This article first appeared in our autumn ’18 issue of MyGreenPod Magazine, The Consumer Revolution, distributed with the Guardian on 16 Nov 2018. Click here to subscribe to our digital edition and get each issue delivered straight to your inbox
I’ve long been convinced that trees and other perennial crops should be a much bigger part of our future. As farmers, we set much store by growing annual crops like cereals, oilseeds and pulses, all of which need to be planted each year. It’s a lot of work, even before you get to the harvesting and storage process, and disruptive to our soils to boot.
Growing grass and clover gets over all these problems, and will build soil well if managed correctly. But we don’t eat grass, so this means you need to keep animals. Fine by me; I would be very happy to only farm livestock, but man probably shouldn’t live by meat and dairy alone!
The debates around meat-eating and its impact on climate change suggest we should be moving towards eating less of it – so how do we grow other foods that are good for us and better for the environment? I am sure it will be many moons before we stop growing cereals, our staple food in the west, but tree crops could be a much bigger part of the picture.
One of the many great things about trees is that they grow upright, catching sunlight from a different angle. As farming is essentially the art of catching sunlight and turning it into food, this means that an acre of land can produce much more if it has trees and shrubs as well as a flat crop. It’s three-dimensional farming, if you like.
Trees also cut the wind and hold soils in place. Animals are always happier when they have trees to shelter under, both in winter and in summer. I see how my pigs will escape to forage in the hedgerows if there are some close to their paddocks. Sadly, on our wonderful open downland, there is not much of this terrain for them. We have to provide artificial shades to protect them – and wallows – from heat in the summer. They would love some trees!
Trees can also help Nature thrive, providing food, shelter and nesting sites. They can draw nutrients up from deep in the soil, below the level that most crop roots will penetrate, so that minerals that might otherwise leach into watercourses can be captured and some of them recycled into the topsoil as leaf litter. And they store carbon: vast amounts of it, if not as much as the soil itself, so at a time when we desperately need to reduce carbon in the atmosphere, trees have got a big role to play.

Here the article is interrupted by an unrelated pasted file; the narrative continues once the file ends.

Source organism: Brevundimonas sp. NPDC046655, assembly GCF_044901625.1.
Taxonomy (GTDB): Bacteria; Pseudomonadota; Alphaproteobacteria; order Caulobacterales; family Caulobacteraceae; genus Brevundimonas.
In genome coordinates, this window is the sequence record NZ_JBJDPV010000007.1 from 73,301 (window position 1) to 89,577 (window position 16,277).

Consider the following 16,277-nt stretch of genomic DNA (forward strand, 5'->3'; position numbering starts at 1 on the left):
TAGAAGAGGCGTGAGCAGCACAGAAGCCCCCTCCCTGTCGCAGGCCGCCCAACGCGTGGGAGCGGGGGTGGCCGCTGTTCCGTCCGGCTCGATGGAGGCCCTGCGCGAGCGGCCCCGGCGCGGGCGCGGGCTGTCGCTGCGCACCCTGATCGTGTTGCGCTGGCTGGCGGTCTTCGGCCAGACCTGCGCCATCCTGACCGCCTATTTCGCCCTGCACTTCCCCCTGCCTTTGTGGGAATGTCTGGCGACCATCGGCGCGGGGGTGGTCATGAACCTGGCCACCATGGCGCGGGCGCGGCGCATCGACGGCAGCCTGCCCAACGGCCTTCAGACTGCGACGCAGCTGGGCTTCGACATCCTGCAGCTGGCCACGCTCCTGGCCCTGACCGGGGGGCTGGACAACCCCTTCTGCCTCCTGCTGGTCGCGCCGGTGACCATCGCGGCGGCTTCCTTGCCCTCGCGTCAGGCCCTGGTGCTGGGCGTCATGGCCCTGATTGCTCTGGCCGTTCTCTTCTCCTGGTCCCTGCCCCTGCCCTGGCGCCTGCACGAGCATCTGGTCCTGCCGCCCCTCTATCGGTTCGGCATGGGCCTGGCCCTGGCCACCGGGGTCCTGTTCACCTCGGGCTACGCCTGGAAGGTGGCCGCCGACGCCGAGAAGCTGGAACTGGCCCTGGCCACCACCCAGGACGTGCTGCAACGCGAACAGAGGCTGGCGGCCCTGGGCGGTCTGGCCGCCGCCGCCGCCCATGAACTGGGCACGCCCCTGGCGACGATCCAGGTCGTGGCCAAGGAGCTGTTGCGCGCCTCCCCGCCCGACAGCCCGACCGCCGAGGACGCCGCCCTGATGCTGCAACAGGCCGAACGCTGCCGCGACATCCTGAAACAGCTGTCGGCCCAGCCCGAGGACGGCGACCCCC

Until recently, we’ve tended to think that trees live in woods or forests – and of course, that’s a good place for them. But we’ve divided our land into ‘woodland’ and ‘cropland’ without thinking of the benefits of mixing them up. That’s what I’m interested in: growing productive trees, whether for fruit, nuts, timber or biomass, on land that will also be cropped or grazed. This approach is called agroforestry.
Pig: Tales from an organic farm, by Helen Browning
Pig follows the adventures of a gang of piglets and their mothers from mid-winter snow storms to summer heat waves. It explores debates over meat-eating and animal welfare at a pivotal moment for our food and countryside’s future.
We have always had orchards, sometimes (but rarely commercially) with animals grazing within them. But in the UK we’ve destroyed most of our orchards, and now import nearly 90% of our fruit. Growing fruit without chemicals is not an easy task in England; our warm, wet summers mean that diseases spread readily.
In a traditional orchard trees grow close together, often on rootstocks that are designed for yield and ease of harvest rather than resilience. As a result pesticides feel like an essential tool to many growers – but if we spaced the trees out much more this should be much less of a problem.
Agroforestry has been practised for millennia across the world, and was widely used in the UK before farming was industrialised in the last century. We need to explore how more people can benefit from this way of farming.
At my own farm and others across the country, we’re experimenting with agroforestry – and the future looks bright. All we need to do now is spread the word.
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